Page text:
Vaccine For Alzheimer's Could Be A Reality Soon, And This Could Be The Breakthrough We're Looking For

Vaccine For Alzheimer's Could Be A Reality Soon, And This Could Be The Breakthrough We're Looking For

The company tested the vaccine on human subjects and the tests showed a 96 percent success rate with no major side effects.

For the past two decades, medical experts have been seeking a remedy for an incurable disease — Alzheimer's. Many biotech companies have tried to develop vaccines in order to counter this condition, however, they have found little success in their endeavor. Although some of these vaccines showed a promising effect on some patients, they, unfortunately, came with devastating side effects like swelling of the brain. The reason behind this unwanted reaction was said to be the patients’ immune systems reacting adversely as soon as the foreign substance was introduced in their blood. 



Nevertheless, after an extensive bit of research,  a company named United Neuroscience Inc. believes to have stumbled across something which could be very helpful to the study. This four-year-old Dublin startup has not made any claims nor has found a solution to the impending problem of Alzheimer’s as of now. Previously, the unreported results of the United clinical trial displayed positive results. According to Bloomberg Businessweek, the trial revealed how 96 percent of the patients positively responded to the vaccine with no serious side effects.



This vaccine was named UB-311. After introducing the medication into the bloodstream, the experts noticed an improvement in the patient's brain functions along with a reduction in the protein plaque that often tends to affect the neurons. Speaking about the company's' possible breakthrough, Mei Mei Hu, the Chief Executive Officer in the project said, "We are doing better than the placebo on all these things. We can’t make any claims yet, but we’re pointing in all the right directions."


After pouring over every detail, the experts have narrowed down two proteins (amyloid and tau) which they believe causes the ill effects of Alzheimer's. These clusters of proteins accumulate in the body over time and finally clump together in a disastrous manner, causing problems which include inflammation. The vaccine that  United created was designed in such a manner that the patient’s own immune system would fight off the amyloid tissues. The purpose of UB-311 was to decelerate the pace at which the proteins clump together while attempting to reverse some of the prior damage caused to the brain and also restore its functions.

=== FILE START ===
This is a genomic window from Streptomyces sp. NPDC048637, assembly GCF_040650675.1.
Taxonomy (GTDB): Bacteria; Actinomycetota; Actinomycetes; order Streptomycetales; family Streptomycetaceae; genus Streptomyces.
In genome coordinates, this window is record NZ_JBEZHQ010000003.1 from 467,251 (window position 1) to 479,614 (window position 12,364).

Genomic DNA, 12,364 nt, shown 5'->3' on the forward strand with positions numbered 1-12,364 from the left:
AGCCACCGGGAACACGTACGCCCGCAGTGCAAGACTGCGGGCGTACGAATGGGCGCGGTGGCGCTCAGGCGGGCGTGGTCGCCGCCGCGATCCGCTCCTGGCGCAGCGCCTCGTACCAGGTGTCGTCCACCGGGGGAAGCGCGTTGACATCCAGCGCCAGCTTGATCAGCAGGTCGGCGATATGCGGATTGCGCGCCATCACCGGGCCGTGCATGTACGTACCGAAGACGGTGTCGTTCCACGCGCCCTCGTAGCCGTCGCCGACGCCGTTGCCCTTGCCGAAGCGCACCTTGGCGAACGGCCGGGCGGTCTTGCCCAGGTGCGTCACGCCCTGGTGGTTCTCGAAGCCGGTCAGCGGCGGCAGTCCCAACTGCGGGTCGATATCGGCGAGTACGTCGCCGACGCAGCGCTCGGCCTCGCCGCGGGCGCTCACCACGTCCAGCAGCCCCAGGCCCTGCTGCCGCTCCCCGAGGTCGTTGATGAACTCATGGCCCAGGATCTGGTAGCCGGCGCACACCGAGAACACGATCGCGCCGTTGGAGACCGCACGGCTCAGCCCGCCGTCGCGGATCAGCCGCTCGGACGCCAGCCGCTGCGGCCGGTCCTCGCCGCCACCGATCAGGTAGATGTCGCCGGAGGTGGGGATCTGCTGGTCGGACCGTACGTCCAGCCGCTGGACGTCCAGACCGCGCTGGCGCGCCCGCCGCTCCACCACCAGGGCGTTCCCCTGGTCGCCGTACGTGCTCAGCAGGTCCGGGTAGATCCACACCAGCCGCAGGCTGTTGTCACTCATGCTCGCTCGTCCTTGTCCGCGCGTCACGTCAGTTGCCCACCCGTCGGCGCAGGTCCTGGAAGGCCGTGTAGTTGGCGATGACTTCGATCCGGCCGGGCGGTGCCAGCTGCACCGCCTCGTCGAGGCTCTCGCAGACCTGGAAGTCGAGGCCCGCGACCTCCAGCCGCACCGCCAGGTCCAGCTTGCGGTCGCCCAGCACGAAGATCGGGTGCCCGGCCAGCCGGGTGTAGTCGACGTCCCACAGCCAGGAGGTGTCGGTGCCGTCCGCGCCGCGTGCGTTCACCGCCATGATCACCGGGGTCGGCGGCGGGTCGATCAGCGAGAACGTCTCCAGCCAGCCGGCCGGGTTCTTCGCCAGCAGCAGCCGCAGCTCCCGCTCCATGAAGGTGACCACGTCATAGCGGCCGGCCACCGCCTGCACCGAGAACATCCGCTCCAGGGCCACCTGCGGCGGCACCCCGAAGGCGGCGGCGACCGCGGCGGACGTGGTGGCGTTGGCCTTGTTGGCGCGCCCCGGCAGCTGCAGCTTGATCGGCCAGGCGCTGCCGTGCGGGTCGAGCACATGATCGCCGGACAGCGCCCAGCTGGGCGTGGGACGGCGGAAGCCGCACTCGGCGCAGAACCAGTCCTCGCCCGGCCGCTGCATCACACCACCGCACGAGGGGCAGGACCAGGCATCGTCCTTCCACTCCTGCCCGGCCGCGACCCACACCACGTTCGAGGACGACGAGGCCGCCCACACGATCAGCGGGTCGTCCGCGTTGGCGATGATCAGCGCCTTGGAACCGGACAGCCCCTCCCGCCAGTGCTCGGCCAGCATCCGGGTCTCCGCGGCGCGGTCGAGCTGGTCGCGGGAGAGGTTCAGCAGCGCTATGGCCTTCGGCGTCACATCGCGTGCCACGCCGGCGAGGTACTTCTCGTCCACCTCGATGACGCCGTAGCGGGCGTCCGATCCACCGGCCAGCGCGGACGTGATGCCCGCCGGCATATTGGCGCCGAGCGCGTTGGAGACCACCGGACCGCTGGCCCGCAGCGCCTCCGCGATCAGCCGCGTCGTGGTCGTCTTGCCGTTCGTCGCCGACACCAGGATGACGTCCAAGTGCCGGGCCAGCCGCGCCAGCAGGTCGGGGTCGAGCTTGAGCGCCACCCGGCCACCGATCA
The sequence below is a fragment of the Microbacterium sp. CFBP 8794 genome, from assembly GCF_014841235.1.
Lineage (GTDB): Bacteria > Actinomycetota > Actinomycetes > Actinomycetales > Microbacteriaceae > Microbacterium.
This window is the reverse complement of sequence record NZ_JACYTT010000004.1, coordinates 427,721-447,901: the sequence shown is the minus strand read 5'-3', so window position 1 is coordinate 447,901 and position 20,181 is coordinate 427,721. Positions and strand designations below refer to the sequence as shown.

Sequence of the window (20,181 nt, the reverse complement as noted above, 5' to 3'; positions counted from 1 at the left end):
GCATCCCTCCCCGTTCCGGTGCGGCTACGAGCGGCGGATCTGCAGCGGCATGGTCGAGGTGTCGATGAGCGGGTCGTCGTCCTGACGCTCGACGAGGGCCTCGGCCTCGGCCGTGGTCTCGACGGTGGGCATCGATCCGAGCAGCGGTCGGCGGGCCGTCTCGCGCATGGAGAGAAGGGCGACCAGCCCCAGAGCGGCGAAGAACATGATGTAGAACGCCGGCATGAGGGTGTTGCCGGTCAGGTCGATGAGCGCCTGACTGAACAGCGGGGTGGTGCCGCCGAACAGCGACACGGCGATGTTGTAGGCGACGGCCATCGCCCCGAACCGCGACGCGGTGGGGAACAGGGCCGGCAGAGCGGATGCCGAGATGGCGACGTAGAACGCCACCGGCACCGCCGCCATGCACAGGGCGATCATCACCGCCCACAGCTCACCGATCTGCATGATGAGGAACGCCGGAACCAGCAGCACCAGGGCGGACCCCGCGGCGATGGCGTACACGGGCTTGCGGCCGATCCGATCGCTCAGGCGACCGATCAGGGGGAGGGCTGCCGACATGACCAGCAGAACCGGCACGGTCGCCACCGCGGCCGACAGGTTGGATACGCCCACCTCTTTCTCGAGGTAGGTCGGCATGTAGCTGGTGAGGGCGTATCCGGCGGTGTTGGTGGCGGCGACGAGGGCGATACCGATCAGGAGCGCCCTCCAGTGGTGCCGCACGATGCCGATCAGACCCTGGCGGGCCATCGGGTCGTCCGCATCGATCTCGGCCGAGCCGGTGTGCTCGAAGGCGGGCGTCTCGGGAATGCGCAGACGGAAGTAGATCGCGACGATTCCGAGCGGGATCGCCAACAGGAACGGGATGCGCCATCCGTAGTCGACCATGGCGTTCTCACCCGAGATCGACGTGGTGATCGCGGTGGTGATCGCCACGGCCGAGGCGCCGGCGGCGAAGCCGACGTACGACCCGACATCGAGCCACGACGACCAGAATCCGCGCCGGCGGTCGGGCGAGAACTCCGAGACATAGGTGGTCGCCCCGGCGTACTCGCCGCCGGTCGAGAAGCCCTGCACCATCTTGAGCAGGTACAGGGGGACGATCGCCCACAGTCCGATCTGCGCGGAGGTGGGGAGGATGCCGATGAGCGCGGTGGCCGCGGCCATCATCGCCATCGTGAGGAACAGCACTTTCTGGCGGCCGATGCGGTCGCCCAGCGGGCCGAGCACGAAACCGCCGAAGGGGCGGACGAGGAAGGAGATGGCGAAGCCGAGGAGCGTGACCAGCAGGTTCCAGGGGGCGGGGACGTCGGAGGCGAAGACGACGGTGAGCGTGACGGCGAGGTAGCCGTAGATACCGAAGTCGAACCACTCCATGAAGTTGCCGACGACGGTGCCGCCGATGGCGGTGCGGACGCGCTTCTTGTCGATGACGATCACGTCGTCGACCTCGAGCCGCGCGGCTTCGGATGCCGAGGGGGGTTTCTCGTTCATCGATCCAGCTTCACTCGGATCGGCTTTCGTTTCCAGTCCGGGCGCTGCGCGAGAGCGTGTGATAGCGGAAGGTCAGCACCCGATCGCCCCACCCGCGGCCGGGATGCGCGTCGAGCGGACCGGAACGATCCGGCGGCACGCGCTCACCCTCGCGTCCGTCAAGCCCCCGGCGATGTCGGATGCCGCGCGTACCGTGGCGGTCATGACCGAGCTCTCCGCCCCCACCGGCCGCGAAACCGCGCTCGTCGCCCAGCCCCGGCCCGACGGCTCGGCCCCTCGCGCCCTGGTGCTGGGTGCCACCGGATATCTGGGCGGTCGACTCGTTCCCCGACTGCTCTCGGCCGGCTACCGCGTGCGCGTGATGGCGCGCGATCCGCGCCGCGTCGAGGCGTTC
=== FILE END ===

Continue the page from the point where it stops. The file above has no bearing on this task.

The second phase of the company's clinical trial came to an end last year. A group of 42 patients with mild cognitive impairment was chosen. All of them were at the early stages of the disease. The strength was divided into three parts where one control group just received a placebo. The remaining two groups were given three shots of the vaccine followed by boosters, either every three or six months. This experimental treatment went on for a year and a half. Due to the limited amount of patients, the conclusive details they found weren't statistically reliable, but according to Hu, the company has been given the green flag to continue with the development of this vaccine.


Frank Longo, the co-founder of Pharmatrophix Inc. and chairman of Stanford's neurology department said, "They claim to get around the immune response, and it looks like they have been successful. So that’s good." As per reports, United has already spent $100 million to date on their vaccine research. The brilliant minds behind this vaccine, Hu, is a 35-year-old Harvard-trained lawyer who worked with the likes of Cravath, Swaine & Moore. After this, she left her work and moved to Hawaii with her real estate developer husband Lou Reese, 37, to start an organic farm and solar power company. 



The couple ran their farm for a couple of years by often referring to YouTube videos. Chang Yi Wang, Hu's mother is the chief scientific officer in United. She is also the driving force behind this company. Wang has come up with various medical solutions one of which kept billions of animals healthier. "My mother-in-law actually invented something that Harry Potters your balls and makes them disappear," said Reese. When the vaccine showed positive results in the animals, Hu and Reese convinced Wang to allow her idea to breathe outside the lab and into the field.


Pointing at the limitation Stanford’s Longo said, "Any therapy centered on going after amyloids is dependent on how accurate the amyloid hypothesis is, and that hypothesis continues to be questioned." To cure this disease, the patient is required to start treatment even before the symptoms occur. Now, it's obvious that no physician can predict right away if the person is suffering from  Alzheimer’s or dementia. The company is now focused on raising enough money in order to get a more conclusive UB-311 study. 



The company is all set to begin trails for UB-312 specially designed to counter Parkinson’s disease and another Alzheimer’s vaccine, which would assist in fight tau. A  leading Alzheimer’s researcher and an adviser to United Neuroscience, Eric Reiman said, "They have taken thoughtful initial steps with this very promising technology. But this is still the beginning of the beginning."


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